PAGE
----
Raymond Carver’s Cathedral and Denis Johnson’s Jesus’ Son Essay

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Generally considered that the American Dream consists of a healthy family, a well-paying job and a sturdy home. A lot of people dream about it and use all their opportunities to achieve it. However, the socioeconomic situation of the United States is an obstacle to this ideal. The characters who inhabit Raymond Carver’s Cathedral are blue-collar Americans confused and illusioned by the hollow image of an American dream they see on the TV screen every night. Denis Johnson’s protagonists, however, have never heard of an American dream, and are certainly not devoted to achieving it; their lives slip by a state of alcoholism and drug use and futures become brutally shapeless. Their despairs and disappointments are displaced instead through …show more content…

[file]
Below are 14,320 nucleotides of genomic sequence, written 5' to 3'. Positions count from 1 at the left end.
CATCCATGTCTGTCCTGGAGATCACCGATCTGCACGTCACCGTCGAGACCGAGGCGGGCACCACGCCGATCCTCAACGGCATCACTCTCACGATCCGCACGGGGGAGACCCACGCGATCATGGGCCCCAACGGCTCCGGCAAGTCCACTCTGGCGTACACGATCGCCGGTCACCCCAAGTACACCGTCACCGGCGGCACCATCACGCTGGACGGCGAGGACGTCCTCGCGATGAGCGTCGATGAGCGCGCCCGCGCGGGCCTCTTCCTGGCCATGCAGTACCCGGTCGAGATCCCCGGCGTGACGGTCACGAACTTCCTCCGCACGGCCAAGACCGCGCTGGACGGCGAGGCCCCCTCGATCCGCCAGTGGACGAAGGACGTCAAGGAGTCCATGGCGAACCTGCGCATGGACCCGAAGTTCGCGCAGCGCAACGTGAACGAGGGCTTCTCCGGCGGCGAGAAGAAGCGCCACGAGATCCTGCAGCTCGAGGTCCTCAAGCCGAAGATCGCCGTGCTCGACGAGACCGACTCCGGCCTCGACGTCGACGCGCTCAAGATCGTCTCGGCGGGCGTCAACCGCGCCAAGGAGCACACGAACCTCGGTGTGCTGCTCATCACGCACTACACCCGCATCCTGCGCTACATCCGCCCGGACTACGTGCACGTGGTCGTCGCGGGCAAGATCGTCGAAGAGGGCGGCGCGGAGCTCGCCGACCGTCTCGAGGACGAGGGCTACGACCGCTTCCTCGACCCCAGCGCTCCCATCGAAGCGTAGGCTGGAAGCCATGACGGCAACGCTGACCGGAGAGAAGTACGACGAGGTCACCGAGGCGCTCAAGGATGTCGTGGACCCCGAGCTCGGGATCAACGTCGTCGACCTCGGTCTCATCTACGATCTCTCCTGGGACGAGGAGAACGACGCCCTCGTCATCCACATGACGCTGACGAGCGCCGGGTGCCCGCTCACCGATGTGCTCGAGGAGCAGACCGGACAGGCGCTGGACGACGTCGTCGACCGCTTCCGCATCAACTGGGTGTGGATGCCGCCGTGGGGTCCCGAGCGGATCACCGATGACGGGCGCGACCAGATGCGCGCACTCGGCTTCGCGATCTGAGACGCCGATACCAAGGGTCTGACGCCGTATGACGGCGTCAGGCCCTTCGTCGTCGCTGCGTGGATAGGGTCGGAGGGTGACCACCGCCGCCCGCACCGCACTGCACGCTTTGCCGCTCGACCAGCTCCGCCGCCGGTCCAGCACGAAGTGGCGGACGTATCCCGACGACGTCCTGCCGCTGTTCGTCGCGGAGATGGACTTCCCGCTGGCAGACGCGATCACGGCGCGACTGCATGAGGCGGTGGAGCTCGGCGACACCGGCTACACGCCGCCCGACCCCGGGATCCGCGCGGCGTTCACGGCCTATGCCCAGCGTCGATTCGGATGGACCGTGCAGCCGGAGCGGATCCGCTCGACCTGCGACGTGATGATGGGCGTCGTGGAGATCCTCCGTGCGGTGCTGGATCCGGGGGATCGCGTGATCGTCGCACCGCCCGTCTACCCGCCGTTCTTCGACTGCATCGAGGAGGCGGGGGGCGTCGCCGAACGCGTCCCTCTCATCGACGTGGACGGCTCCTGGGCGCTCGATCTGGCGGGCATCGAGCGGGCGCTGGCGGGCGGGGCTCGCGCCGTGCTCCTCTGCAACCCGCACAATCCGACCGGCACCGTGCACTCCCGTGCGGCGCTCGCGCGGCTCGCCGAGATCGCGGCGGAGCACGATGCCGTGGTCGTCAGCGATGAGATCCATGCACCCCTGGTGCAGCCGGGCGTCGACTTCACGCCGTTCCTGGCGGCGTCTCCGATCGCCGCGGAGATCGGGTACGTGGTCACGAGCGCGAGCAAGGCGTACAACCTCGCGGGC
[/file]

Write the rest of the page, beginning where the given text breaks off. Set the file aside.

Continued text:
When she realizes that the evil person who called is a baker, Ann and Howard drive to the shopping center. Shortly after Ann breaks down and tells the baker of the death of her son, their conversation flows. As he repents and apologizes, he confesses his misgivings and loneliness: “I’m sorry for your son… I don’t have any children myself”(). He offers them a consolation for the loss of their son; they accept the bread he offers them at midnight in his bakery and talk on with him into the early morning hours drifting to the point that “they did not think of leaving” (89). Even Carvarian characters that are usually socially isolated can manage come together in this devastating grief: “You have to eat and keep going. Eating is a small, good thing in a time like this” (Carver, 88). “In Carver’s world, obviously liberation is not a thing one finds and secures on one’s own. It necessarily involves influence or guidance of a fellow being,” Kirk Nesset confirms (52). The conclusion to “A Small, Good Thing” is sad and quiet, but nevertheless confirms that solace is possible in the simplest act of breaking bread and relating to other humans, however oddly or ironically the circumstance occurred. In “Fever,” philandering Eileen abandons her husband – a high

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